DES MOINES — Iowa Gov. Terry Branstad visited Des Moines’ North High School to sign his education reform package onstage in the school auditorium Monday as lawmakers, lobbyists and two dozen students looked on.
Branstad used terms such as “historic” and “transformational” to describe the legislation, which takes effect July 1, although he cautioned that it will take some time before results are evident.
“This is a key turning point in Iowa history,” he said. “Having good schools is no longer good enough.”
His signature was the final step in a more-than-two-year process of completing an education reform package that both the Republican-controlled House and Democratic-controlled Senate could agree upon.
It was a process that, at times, seemed unlikely to bear fruit as lawmakers drew proverbial lines in the sand over issues such as school funding, home-school authority and teacher evaluations.
It devolved into ridiculousness, too, such as when the governor’s office released a YouTube video mocking Senate Democrats and when the conference committees picked to negotiate a deal stopped meeting and instead issued negotiating briefs through dueling news conferences.
Ultimately, however, the deal was made and the governor signed off on it.
The centerpiece is a new career path system for teachers that changes the way they will be promoted, paid and evaluated. School districts can choose from models that are outlined in the bill or create their own with approval from the state.
Adoption of a new career path is optional, but districts that do not choose it will not get the roughly $300 per student more in state money to pay for implementation of the program.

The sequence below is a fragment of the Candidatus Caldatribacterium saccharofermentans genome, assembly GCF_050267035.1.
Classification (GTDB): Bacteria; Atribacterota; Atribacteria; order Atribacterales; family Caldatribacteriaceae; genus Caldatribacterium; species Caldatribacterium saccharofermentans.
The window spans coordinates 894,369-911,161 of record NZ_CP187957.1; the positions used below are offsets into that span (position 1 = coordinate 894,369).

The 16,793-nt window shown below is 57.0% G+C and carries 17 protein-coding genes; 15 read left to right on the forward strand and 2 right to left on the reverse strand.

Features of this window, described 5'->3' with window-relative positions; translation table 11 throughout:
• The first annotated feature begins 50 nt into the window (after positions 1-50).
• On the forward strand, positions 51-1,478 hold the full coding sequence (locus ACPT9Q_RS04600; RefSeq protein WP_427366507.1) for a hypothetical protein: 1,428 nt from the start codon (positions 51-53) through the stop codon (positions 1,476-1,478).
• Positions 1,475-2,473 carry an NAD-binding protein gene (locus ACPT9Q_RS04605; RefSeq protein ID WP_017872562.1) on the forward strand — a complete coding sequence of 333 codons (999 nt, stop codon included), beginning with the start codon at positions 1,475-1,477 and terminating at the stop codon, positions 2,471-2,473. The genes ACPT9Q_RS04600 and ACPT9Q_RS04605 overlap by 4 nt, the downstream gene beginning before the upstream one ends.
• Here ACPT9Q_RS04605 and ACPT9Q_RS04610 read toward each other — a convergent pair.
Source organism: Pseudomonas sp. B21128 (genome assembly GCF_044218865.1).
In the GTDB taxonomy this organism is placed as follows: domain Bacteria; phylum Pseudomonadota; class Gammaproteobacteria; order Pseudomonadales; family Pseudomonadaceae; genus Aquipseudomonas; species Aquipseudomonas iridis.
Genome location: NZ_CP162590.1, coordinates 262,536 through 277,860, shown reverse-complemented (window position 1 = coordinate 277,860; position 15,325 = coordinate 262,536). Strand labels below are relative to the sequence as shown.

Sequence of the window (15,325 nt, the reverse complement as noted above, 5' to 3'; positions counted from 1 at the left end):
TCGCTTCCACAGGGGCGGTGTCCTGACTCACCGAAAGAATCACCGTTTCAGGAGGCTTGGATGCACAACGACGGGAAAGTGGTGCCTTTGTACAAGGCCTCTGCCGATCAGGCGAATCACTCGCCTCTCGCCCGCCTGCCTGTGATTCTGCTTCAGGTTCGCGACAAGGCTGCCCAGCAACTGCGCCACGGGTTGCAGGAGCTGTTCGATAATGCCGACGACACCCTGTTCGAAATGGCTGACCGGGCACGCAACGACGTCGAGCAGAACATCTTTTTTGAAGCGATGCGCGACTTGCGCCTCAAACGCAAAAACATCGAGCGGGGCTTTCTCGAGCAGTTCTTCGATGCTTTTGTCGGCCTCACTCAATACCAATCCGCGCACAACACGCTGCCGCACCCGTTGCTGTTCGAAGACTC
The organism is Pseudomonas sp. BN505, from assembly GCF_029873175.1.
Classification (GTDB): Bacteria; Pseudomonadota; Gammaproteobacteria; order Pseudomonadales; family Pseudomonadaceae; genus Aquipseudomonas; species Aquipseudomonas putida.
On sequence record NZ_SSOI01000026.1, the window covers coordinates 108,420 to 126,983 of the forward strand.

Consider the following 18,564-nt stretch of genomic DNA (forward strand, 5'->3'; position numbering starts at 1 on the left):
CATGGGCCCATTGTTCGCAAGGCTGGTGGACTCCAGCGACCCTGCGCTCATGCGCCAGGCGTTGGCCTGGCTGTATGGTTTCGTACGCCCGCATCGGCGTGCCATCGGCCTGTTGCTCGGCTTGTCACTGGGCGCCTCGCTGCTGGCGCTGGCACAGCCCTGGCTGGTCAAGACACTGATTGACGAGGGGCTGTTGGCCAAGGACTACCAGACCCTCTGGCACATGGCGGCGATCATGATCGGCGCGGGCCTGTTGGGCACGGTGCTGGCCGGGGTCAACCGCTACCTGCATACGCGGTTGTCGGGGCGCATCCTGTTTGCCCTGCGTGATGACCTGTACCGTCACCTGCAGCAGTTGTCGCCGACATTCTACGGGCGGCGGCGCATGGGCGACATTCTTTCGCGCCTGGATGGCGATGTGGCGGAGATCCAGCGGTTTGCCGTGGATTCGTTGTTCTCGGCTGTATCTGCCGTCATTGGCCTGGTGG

“I think this is big piece of legislation,” said Rep. Ron Jorgensen, R-Sioux City, the lead negotiator for House Republicans who joined Branstad for the signing. “This is going to help us accomplish getting back to leading the country again in education.”
Outgoing Department of Education Director Jason Glass called the signing a “point for celebration but also a transition point for different work.”
He said the state has to pivot from pushing for reform legislation to carrying it out.
“We’ve already begun that transition at the department,” he said. “The state will have to stay on this path for the next several years to really implement with fidelity the legislation that was passed.”
Glass leaves at the end of the month to take over as superintendent of a school district in Colorado.
Branstad said he plans soon to appoint an interim director who will hold the job while the state conducts a nationwide search for the next education chief.
Sen. Herman Quirmbach, D-Ames, said setting aside money for the state’s new early reading initiative and money for class-size reduction grants were key victories for students that were negotiated this year.
Quirmbach was the lead negotiator for Democrats on the education reform bill. He said local school districts need to embrace the plan for it to be effective.
“If they will take ownership and embrace a new system as their own, then I think a new commitment for making it work will be 10 times higher than if they think this is something imposed on them from above,” he said. “That would be a route to failure.”